Trademark walking stick in one hand and snuff container in the other, Mukandiwa — those who have known him over the years will testify — has remained defiant in his conviction that Zimbabwe’s great forefathers are the soul of the land, where the nation draws its strength. Mukandiwa is not quite influenced by Rastafarian culture. He says he is simply a “traditionalist”.
“I don’t subscribe to Rastafarian, as much as I am a reggae music fan through and through. Bob Marley, Bunny Wailer, Peter Tosh, Burning Spear, you know, all the greats. For me, it’s just tradition,” explained Mukandiwa, better known in cricketing circles by his totem, Madyira.
“No human being has the power to speak to God directly. It’s a lie. We can spend entire day debating with churches, the so-called prophets. It’s unfortunate. Our ancestors are the ones with the power to speak to God. As black people, our ancestors look over us. For one to live, it’s because of the ancestors. That’s what we were told by our forefathers).
“Zimbabwe is a land of the spirits. Even those who went to the war, it was not the church which helped them win. They were victorious because Mbuya Nehanda and Sekuru Kaguvi protected them in the trenches. Those are the spirits of the nation. So mediums are very important in Zimbabwe. People can refute that. Zimbabwe is a blessed land. It has always been that way. It will remain that way).”
Added Mukandiwa: “I dance to the drum, that’s who I am. That’s what I grew up seeing. We all have rural homes. We all hold traditional functions to appease our ancestors. Your ancestral background defines a person. It’s unfortunate people think I am a snob. I dance to the drum and take snuff, you know that. So without tradition we are not going anywhere.”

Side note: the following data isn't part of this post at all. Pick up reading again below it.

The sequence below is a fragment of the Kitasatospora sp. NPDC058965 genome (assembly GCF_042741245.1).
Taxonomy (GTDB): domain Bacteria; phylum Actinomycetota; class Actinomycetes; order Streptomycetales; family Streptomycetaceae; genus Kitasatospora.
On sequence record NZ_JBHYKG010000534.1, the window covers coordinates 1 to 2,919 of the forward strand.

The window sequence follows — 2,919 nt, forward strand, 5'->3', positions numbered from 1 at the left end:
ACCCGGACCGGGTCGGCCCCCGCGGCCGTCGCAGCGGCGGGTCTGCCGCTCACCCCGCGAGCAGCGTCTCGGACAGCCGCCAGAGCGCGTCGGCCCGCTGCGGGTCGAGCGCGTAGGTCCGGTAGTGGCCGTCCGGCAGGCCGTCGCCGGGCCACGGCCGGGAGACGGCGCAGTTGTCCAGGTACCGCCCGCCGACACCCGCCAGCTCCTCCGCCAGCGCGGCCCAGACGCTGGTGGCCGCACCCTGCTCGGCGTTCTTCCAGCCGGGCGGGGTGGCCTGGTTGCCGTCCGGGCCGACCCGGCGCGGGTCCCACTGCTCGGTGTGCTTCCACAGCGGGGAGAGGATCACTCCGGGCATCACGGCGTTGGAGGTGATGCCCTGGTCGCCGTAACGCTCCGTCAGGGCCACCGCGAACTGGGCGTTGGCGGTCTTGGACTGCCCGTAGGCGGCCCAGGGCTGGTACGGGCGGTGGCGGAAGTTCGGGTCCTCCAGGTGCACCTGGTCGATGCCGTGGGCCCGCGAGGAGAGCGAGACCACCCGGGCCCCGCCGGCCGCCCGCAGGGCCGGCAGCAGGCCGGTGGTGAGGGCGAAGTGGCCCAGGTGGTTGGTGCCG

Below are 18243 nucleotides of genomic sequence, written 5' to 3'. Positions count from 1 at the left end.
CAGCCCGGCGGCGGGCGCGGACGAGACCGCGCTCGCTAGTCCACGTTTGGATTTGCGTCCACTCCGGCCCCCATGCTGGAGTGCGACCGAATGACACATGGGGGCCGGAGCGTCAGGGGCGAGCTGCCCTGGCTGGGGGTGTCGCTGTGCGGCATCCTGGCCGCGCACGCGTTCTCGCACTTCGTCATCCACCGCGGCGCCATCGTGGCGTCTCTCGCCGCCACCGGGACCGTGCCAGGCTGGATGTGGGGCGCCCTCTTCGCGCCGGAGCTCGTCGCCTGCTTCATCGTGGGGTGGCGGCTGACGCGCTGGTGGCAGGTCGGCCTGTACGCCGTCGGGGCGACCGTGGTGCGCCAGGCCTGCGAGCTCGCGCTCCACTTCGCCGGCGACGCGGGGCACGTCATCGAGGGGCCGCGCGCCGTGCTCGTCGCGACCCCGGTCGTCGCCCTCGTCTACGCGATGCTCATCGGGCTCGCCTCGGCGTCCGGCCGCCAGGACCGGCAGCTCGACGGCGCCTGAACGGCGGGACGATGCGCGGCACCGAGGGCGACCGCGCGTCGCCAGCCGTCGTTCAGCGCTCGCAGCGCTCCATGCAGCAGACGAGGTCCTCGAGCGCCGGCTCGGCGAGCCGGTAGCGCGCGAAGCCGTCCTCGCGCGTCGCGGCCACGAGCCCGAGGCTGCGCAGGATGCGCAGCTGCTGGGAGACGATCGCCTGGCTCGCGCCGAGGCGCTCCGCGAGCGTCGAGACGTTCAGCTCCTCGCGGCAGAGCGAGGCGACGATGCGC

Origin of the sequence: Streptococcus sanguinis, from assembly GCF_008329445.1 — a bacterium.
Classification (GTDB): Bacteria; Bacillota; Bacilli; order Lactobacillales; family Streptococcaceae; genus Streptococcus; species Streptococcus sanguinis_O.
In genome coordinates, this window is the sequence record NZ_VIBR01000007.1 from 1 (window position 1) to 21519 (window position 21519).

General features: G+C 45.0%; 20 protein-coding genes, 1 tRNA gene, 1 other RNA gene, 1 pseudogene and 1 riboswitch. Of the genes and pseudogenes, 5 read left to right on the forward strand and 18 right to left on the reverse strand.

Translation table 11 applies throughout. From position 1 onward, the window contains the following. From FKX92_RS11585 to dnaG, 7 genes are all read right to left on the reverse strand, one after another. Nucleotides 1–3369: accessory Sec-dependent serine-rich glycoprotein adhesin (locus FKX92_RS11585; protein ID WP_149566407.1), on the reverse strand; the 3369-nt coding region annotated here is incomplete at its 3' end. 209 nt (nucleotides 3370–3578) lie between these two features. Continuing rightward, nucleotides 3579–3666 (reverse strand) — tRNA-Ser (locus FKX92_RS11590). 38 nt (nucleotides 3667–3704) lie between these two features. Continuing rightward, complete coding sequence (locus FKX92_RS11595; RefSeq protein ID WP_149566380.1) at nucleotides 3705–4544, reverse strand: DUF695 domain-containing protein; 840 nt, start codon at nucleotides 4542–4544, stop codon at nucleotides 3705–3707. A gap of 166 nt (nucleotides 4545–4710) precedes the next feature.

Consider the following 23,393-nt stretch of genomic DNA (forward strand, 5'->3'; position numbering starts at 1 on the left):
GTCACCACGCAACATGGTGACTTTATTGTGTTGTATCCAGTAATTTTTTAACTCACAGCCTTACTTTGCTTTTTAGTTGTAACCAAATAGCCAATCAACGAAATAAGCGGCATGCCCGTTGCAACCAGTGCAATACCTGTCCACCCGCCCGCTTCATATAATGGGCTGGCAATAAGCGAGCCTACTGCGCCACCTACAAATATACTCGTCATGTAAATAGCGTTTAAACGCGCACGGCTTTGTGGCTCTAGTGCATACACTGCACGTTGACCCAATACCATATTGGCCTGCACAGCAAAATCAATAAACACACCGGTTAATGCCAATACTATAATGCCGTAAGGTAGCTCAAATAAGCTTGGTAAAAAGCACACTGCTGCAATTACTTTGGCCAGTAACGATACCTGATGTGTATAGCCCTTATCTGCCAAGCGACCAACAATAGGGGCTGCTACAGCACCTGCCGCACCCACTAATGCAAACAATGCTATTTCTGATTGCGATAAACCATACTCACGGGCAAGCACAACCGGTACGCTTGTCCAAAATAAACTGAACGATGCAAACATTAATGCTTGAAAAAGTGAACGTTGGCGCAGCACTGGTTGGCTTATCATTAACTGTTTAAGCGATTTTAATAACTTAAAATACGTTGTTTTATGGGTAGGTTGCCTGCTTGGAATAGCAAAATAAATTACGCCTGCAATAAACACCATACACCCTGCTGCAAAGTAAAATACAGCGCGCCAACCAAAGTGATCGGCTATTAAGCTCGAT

Similarly, Mukandiwa maintains Zimbabwe should seek the medium’s intervention in the Chevrons’ desperate bid not to miss out on the World Cup for the first time since 1983. “A mother hen will not abandon its chicks,” he said.
“We will leave it to the mediums to say look, your chicks have been descended upon by hawks in their own backyard. There should have been a traditional ceremony, but who believes it’s the ancestors who can make it happen? But we hope that it shall be well. We will consult the spirits across the land, and leave it to them. I also hope that selection will be fair.
The players are also driven by the spirits. Without the ancestors they won’t achieve anything. They can receive fake anointing oil, but it’s the spirit mediums that guide them. We will continue asking the ancestors so that we won’t be seen as a nation that has retrogressed in terms of cricket. I know that we have the talent and we shall rise to the occasion and send the message that Zimbabwe is still here.”
As much as Mukandiwa was keen on discussing cricket only, and his devotion to tradition, he also disclosed how he met the 59-year-old war veteran Chimene.
Mukandiwa married Chimene, 22 years her junior, in a traditional ceremony in Manicaland six years ago.
“It’s unfortunate people still refer to her as Mandi Chimene, she’s now Mandi Mukandiwa, Mrs Mukandiwa. Chimene was just her trade name, so that people could recognise her. But not now.”
The two lovebirds apparently met in Harare, and Mukandiwa claims it was by chance. “We met just like everybody else. I was struck by the girl’s beauty. I asked her out, and she asked me to wait, so she could see the kind of man I was. She later agreed to date me and I told her I was a divorcee with kids. She also said she had children of her own and we decided to get married. I paid lots of Brahman cattle for lobola. People wonder where we met. We just met on the street in Harare and I asked het out, only to discover who she was much later. So it was just as ordinary as anything else. I never grew up in Mutare either. I grew up in Harare. If I’d grown up in Mutare, people would say I knew her beforehand. The most important thing is I paid lots of kettle and I am a son-in-law of the Chimenes.”
Mukandiwa says the family will return home to Zimbabwe soon when the dust settles.